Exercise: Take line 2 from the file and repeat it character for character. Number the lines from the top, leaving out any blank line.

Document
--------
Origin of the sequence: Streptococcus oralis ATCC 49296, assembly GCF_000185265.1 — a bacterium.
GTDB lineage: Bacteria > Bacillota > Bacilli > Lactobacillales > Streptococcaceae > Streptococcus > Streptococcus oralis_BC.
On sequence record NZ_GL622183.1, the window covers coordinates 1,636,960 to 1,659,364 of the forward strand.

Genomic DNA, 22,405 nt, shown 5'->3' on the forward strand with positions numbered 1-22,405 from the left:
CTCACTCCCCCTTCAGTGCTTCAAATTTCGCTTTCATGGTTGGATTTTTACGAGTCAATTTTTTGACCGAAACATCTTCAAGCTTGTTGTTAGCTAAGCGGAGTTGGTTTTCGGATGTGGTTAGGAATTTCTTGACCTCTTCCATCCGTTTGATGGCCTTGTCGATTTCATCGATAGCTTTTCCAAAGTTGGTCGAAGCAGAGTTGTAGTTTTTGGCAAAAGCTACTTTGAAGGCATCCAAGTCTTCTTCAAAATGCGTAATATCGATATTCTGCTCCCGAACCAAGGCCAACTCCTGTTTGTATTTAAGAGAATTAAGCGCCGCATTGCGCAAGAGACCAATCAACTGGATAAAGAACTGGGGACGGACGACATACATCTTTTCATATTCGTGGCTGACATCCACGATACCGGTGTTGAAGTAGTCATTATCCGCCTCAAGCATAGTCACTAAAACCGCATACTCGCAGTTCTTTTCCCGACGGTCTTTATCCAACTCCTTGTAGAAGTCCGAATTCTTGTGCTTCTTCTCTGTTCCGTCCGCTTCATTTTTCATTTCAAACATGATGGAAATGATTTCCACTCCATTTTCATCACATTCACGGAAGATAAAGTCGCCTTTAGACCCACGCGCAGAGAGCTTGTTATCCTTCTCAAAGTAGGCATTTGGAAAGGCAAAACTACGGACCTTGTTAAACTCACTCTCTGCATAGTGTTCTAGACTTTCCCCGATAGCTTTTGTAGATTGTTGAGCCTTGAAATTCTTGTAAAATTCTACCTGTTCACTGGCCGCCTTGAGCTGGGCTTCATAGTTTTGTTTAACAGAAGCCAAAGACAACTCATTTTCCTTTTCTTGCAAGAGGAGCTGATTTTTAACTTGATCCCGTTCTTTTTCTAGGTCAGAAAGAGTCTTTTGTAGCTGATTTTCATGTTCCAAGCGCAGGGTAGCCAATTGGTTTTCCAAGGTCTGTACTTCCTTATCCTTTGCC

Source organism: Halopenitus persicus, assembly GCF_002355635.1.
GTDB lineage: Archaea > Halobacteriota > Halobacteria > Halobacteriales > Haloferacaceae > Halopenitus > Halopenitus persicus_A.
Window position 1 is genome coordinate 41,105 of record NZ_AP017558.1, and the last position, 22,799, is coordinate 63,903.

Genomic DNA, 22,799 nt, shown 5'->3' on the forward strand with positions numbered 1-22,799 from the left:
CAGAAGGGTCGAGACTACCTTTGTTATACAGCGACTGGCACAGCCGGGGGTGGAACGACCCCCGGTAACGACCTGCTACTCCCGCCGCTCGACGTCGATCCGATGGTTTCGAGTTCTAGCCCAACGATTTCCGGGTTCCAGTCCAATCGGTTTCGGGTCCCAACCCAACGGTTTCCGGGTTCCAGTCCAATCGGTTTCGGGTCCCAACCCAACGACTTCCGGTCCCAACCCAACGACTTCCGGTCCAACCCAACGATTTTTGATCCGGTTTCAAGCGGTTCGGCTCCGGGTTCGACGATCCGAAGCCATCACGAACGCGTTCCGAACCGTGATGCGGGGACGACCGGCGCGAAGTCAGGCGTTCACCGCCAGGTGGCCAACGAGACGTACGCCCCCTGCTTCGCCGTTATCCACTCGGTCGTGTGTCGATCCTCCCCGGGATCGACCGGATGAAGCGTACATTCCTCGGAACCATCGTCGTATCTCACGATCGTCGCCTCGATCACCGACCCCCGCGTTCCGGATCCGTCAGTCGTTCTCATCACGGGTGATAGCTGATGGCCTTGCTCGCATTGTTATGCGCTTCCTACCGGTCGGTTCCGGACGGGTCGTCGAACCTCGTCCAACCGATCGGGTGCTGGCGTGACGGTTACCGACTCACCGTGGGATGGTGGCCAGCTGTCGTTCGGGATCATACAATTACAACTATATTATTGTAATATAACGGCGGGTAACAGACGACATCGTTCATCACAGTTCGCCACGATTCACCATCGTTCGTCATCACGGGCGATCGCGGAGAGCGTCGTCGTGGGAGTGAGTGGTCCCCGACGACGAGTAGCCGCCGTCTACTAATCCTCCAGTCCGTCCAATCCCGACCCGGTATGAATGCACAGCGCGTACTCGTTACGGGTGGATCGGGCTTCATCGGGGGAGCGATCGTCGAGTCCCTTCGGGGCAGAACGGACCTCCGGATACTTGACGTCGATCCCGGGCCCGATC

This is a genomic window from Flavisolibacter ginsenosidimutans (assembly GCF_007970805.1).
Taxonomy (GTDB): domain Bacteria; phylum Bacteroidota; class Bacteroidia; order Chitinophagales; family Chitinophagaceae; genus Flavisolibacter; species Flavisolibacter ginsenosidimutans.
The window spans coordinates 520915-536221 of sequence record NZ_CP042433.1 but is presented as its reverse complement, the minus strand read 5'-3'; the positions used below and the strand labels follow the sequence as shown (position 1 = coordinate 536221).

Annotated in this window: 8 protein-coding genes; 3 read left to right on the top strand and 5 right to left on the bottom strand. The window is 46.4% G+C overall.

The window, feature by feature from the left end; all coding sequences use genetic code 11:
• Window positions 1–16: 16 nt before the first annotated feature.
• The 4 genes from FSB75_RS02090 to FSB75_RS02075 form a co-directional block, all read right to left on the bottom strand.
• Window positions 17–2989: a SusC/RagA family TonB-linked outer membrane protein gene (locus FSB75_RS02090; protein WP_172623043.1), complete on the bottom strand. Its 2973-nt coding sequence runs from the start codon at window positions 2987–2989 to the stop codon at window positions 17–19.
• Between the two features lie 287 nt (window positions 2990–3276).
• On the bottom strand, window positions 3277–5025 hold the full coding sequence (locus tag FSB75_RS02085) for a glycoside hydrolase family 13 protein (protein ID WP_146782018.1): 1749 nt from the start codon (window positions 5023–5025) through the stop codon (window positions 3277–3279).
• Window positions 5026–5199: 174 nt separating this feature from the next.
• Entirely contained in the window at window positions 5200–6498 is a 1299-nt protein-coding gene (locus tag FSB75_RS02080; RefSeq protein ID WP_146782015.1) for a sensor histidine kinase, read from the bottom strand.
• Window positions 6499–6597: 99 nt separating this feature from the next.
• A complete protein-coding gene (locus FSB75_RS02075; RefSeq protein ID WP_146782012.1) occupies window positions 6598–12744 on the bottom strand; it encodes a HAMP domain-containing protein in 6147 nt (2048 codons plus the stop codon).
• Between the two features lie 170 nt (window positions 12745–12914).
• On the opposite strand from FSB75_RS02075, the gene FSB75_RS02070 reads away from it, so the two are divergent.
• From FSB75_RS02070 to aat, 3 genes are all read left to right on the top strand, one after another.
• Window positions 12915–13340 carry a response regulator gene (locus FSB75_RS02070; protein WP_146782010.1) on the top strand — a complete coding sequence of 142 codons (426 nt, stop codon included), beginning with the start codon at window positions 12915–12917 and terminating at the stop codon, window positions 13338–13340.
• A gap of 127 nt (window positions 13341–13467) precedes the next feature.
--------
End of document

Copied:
GTDB lineage: Bacteria > Bacillota > Bacilli > Lactobacillales > Streptococcaceae > Streptococcus > Streptococcus oralis_BC.